Frederick-Winchester Service Authority wastewater upgrade

Implementing an innovative wastewater treatment process that helped improve water quality and the health of the Chesapeake Bay
Wastewater treatment plants in the Chesapeake Bay watershed are challenged to remove nutrients that would degrade water quality and contribute to algal blooms in the bay. The Frederick-Winchester Service Authority of Virginia needed to upgrade its aging wastewater facility and implement an improved treatment method for removing nitrogen and phosphorous to the current level of technology.
Upgrades improve water quality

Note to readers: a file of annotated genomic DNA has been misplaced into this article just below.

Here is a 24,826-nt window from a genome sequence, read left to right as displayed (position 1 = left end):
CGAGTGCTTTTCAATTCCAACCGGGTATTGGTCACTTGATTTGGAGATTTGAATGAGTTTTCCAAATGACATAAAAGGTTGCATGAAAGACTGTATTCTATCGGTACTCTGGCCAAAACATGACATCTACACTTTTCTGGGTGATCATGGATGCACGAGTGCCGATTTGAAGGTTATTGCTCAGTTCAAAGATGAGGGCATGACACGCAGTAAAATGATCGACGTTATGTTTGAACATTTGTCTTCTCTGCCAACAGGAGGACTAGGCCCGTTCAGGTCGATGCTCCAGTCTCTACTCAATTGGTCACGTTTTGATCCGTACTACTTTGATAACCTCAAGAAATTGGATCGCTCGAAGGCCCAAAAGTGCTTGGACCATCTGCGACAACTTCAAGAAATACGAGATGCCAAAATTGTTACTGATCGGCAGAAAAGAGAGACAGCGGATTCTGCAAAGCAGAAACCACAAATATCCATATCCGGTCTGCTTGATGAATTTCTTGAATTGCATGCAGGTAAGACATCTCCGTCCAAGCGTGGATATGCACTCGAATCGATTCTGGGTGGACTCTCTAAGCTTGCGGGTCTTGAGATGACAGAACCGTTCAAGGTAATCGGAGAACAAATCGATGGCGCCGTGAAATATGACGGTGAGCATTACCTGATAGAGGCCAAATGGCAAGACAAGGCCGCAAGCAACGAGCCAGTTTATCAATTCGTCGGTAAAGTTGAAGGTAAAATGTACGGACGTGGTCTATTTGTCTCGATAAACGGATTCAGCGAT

Ramboll identified biological nutrient removal (BNR) and enhanced nutrient removal (ENR) processes for removing nitrogen and phosphorus down to levels that are among the lowest in the watershed. The advanced treatment technologies use microorganisms to consume nutrients and organics, improving water quality in the receiving stream and addressing the downstream algae bloom concern.
Facility achieves nitrogen and phosphorus removal
The approach removed more than 90 percent of the nitrogen and phosphorus from the water before it reaches the Chesapeake Bay, meeting state regulations for nutrient removal and helping to improve water quality. The project also increased the treatment capacity of the facility to support industrial growth in the region.